English Legal History and its Materials
The Englishry of the English Law +

-Ryan Holmes - 28 Nov 2017

Section I The Englishry of the English law owes a great deal to the diverse traditions that contributed to its structure and substance. However, to ignore the influence of the larger social, political, and economic pressures shaping the laws of England is to neglect the true drivers of the development of the peculiar nature of the English legal system. Chief among these forces are the consolidation and expansion of royal power, and long running power struggles between the Crown and the nobility. This inquiry demands a definition of Englishry, or what makes the English legal system historically distinct. Using broad strokes, this quality of the system can be defined as the flexibility derived from its case-driven nature, encompassing both the absence of a comprehensive civil code and the centrality of judicial decisions. Englishry also includes the notion that the power of the monarch, at least to some extent, is constrained by the rule of law. Notably absent are revered institutions like trial by jury and Parliament, for although they are essential to the English system, they are not unique, and have scattered analogues across Europe.

Section II

The various sources of the English law laid the foundation for legal system and enabled its later development and growth. The primary substantive source for the English law is the Anglo-Saxon law before the Conquest. It was influenced by several Germanic legal traditions and was by no means uniform across the entire country. Its concerns were intensely local, and it was underpinned by collective responsibility and community justice. Though records are sparse, compurgation seems to have played a significant role is the decision of cases. The Normans brought two particularly significant innovations to the English legal system. The first of which was the development of a more robust royal administration, epitomized by projects like the Domesday Book, that allowed for the development of a truly national legal system and more efficient taxation. The second was the imposition of feudal tenure, a radically new system of land ownership. This combination of the Anglo-Saxon focus on local custom and community participation with Norman central governance and the military tenures provided the starting point for the English law, but the distinguishing aspects of the system’s structure and substance was determined by subsequent events.

Section III

The consolidation and expansion of royal authority and administration in the centuries following the Conquest led to the development of a national court system that governed the entire realm and developed new jurisdictions, causes of action, and novel uses of fictions to fit the legal needs of their times. The latter half of the 12th century saw dramatic increase in both royal power and the reach of national courts. Not only did royal justice begin to travel independently from the person of the king with the development of the eyres and later the assizes, but the judicial functions of the curia regis were functionally shifted to permanent courts with the creation of the Exchequer of Pleas, the Court of Common Pleas, and later the King’s Bench. The reign of Henry II saw the development and subsequent judicial use of novel disseisin and mort d’ancestor to ameliorate the abuses of the Anarchy. Later times saw the Chancery develop to remedy the perceived rigidity of the common law.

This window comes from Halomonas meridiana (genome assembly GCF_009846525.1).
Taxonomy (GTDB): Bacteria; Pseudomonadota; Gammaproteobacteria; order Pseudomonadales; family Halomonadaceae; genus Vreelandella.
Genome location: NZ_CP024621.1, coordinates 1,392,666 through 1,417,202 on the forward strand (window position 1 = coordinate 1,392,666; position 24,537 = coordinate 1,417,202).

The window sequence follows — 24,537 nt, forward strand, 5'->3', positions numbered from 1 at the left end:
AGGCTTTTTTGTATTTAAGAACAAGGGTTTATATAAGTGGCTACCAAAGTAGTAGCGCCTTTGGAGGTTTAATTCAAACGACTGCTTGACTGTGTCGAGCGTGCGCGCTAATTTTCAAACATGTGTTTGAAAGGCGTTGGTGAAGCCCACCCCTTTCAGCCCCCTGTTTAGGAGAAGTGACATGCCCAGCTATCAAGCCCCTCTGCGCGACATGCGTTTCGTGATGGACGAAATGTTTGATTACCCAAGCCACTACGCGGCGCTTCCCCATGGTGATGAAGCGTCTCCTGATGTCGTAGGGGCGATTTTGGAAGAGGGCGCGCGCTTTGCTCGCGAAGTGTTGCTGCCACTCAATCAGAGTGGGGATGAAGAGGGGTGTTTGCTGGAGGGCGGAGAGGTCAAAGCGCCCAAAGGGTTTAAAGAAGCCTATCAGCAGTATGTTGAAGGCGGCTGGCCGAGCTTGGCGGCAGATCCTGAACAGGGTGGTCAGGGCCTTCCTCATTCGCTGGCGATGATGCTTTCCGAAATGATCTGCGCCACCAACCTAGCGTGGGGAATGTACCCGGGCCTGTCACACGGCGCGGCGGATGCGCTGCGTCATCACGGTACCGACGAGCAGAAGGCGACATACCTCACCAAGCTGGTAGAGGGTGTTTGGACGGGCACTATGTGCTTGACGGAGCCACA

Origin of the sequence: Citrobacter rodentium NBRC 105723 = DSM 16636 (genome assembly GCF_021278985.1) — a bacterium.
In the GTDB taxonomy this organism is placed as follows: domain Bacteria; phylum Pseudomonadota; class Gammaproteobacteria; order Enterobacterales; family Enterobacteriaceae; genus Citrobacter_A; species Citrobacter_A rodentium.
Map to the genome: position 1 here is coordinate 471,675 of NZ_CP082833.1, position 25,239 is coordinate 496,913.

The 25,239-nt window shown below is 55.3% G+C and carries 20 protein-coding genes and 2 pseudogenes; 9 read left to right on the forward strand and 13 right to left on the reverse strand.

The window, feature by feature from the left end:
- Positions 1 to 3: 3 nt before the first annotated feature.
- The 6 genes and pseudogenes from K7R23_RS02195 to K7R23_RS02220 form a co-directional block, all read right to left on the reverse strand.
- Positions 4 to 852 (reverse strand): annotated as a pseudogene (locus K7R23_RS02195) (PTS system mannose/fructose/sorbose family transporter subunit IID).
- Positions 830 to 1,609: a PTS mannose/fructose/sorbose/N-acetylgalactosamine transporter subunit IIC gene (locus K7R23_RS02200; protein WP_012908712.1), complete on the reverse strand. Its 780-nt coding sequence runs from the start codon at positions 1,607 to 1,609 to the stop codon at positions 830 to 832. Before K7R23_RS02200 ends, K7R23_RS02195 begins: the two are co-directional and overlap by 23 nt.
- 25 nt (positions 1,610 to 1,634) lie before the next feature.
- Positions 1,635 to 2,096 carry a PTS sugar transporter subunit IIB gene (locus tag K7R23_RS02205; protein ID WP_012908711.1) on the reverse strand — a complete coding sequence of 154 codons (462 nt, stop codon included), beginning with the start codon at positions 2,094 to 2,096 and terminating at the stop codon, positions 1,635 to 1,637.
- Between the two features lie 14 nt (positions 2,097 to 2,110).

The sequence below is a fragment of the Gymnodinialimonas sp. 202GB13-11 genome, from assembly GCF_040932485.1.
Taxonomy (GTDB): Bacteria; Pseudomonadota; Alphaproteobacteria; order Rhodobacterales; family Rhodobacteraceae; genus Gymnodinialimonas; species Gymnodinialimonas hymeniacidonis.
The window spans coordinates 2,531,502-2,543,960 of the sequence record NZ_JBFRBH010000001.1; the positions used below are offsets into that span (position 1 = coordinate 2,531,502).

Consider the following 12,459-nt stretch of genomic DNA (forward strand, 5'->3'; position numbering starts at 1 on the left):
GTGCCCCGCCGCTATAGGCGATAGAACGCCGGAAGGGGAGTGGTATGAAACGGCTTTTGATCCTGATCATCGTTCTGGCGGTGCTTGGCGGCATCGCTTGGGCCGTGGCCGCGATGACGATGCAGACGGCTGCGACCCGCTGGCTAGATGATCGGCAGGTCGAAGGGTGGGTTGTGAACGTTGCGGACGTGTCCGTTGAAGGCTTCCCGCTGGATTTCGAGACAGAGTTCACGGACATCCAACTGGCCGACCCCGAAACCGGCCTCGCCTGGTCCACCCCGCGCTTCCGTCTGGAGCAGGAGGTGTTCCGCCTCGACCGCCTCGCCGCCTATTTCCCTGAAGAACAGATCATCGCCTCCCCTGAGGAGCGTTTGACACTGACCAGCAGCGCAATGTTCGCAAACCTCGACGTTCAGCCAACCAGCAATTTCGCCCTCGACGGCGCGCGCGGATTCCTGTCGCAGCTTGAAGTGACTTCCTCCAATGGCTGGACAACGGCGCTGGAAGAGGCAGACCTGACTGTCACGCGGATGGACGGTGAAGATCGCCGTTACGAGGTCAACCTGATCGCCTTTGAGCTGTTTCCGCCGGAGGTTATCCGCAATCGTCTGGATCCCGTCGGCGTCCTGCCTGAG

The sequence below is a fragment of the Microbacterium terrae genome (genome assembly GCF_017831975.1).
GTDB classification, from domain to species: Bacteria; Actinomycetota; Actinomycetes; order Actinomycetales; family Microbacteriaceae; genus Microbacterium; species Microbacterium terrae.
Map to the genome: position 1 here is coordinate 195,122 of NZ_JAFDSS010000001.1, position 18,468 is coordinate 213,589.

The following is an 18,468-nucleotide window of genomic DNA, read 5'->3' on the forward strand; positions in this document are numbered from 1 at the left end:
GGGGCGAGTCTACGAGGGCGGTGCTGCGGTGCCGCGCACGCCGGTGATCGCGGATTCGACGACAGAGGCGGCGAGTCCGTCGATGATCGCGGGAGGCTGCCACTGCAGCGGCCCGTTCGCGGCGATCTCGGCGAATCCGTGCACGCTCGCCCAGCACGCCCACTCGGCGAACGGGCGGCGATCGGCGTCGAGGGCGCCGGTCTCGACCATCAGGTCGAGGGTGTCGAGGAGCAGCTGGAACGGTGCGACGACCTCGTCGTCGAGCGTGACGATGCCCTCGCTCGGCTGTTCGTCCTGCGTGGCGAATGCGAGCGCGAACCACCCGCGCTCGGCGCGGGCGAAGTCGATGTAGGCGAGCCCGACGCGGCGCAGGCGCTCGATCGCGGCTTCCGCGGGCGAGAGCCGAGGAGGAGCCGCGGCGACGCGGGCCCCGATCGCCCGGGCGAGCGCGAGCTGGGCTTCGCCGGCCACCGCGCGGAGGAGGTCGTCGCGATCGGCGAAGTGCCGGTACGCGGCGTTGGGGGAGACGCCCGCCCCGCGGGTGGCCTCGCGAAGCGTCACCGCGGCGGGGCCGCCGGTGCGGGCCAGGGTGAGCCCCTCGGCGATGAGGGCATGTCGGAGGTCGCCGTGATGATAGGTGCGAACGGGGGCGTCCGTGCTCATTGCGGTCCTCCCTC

Once established, these courts adopted new procedures that drove the law forward to meet the legal needs of contemporary society. This was occasionally done in novel ways. The Exchequer and King’s Bench greatly expanded their own respective jurisdictions with the Writ of Quominus and the Bill of Middlesex. In the 14th century, the common law courts drove the development of early tort law by expansively interpreting the vi et armis component of the writ of trespass as was done in Rattesdene v, Grunestone (YB 10 Edw II (54 SS) 140) and later doing away with the need for an allegation of force with the emergence of trespass on the case. A similar process is seen in the King’s Bench with development and affirmation of the use of assumpsit, much to the benefit of plaintiffs and the legal profession. Slade’s case Trin. 44 Eliz. 4 Co Rep 92b. The centrality of judicial action to substantive legal development and the national scope of these royal courts are part and parcel are part and parcel of the English law. Their existence is due in large part to their Norman origins, but the need to meet social, political, and economic needs was the driver of their subsequent development.

Section IV